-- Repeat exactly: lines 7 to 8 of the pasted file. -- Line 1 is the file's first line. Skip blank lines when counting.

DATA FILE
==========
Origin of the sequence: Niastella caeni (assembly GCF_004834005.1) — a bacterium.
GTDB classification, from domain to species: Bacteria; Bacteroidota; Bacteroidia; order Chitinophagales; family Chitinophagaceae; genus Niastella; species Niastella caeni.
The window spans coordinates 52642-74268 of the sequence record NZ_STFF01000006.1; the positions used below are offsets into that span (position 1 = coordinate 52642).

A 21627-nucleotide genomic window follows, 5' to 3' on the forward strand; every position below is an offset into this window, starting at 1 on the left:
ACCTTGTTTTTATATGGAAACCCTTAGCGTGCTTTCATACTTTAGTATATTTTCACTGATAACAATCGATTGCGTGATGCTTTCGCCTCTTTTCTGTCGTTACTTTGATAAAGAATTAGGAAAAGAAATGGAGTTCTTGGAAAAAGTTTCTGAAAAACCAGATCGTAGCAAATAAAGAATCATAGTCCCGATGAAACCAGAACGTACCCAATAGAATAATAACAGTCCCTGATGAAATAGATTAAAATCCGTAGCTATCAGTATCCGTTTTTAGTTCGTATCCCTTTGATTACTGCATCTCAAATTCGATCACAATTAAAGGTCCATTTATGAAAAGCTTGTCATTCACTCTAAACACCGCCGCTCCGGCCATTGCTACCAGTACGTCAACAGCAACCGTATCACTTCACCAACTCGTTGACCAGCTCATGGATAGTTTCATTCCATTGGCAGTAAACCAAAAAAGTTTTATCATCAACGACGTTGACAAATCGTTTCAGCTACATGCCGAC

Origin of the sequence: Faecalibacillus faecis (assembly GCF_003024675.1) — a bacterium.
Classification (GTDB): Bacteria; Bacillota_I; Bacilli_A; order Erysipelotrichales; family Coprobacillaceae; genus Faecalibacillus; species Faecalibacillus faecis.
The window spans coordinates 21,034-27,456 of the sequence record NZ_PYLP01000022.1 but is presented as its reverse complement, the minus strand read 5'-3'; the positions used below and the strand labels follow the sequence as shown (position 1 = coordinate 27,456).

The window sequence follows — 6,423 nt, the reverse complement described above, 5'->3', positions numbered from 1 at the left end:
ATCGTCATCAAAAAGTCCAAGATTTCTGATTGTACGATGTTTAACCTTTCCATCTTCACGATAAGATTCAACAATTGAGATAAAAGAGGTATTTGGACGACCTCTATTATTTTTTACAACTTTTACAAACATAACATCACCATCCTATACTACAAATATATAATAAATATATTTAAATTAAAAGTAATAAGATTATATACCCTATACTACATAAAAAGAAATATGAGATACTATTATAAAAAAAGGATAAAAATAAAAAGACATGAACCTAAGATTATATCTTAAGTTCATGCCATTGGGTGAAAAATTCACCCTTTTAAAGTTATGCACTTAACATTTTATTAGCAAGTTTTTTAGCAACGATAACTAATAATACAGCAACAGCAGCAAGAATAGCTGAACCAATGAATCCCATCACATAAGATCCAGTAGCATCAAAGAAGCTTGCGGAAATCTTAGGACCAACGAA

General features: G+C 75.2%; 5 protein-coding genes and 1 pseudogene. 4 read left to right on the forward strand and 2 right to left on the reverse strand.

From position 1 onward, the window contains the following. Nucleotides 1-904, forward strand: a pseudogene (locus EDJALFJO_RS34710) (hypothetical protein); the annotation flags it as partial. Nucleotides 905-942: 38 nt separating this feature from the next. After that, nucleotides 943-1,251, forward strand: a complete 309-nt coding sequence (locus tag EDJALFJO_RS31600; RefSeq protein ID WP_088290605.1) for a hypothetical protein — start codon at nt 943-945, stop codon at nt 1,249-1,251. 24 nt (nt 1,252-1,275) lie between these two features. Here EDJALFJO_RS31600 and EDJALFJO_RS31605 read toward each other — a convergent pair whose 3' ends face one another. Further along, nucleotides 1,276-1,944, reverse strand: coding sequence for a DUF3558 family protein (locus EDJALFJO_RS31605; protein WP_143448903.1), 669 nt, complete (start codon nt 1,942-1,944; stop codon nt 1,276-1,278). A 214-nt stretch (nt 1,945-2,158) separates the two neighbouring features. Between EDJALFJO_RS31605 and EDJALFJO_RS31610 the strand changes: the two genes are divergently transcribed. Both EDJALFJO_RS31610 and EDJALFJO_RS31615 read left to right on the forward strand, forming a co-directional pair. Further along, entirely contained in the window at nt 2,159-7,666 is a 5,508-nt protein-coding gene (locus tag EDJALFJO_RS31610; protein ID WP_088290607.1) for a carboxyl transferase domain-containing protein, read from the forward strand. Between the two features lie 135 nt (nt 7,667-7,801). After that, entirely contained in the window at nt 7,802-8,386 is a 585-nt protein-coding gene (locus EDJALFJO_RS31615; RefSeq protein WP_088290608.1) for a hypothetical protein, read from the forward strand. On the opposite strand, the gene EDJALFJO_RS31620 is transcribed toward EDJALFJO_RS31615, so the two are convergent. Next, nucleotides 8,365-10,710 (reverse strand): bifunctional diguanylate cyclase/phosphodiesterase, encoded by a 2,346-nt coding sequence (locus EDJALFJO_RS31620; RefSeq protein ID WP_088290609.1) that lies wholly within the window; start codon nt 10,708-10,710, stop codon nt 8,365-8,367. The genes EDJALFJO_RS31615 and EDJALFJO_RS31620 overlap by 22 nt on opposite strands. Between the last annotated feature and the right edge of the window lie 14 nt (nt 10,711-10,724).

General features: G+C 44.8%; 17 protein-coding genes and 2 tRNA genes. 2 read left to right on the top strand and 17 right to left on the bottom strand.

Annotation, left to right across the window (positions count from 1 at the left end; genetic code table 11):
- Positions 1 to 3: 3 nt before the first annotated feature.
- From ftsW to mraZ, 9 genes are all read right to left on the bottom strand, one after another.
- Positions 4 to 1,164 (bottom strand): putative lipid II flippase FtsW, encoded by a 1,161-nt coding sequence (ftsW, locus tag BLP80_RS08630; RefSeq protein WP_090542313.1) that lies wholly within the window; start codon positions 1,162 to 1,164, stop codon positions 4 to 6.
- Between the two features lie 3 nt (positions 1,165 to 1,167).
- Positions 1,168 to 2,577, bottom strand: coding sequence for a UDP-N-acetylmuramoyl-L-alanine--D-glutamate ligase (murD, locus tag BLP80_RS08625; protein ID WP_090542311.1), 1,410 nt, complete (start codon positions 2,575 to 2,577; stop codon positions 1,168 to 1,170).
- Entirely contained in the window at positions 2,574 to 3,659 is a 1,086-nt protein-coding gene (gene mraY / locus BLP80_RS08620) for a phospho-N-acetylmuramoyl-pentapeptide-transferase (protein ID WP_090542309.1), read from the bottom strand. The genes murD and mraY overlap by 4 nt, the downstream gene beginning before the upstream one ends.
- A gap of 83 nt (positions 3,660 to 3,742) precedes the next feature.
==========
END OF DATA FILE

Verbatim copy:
Classification (GTDB): Bacteria; Bacillota_I; Bacilli_A; order Erysipelotrichales; family Coprobacillaceae; genus Faecalibacillus; species Faecalibacillus faecis.
The window spans coordinates 21,034-27,456 of the sequence record NZ_PYLP01000022.1 but is presented as its reverse complement, the minus strand read 5'-3'; the positions used below and the strand labels follow the sequence as shown (position 1 = coordinate 27,456).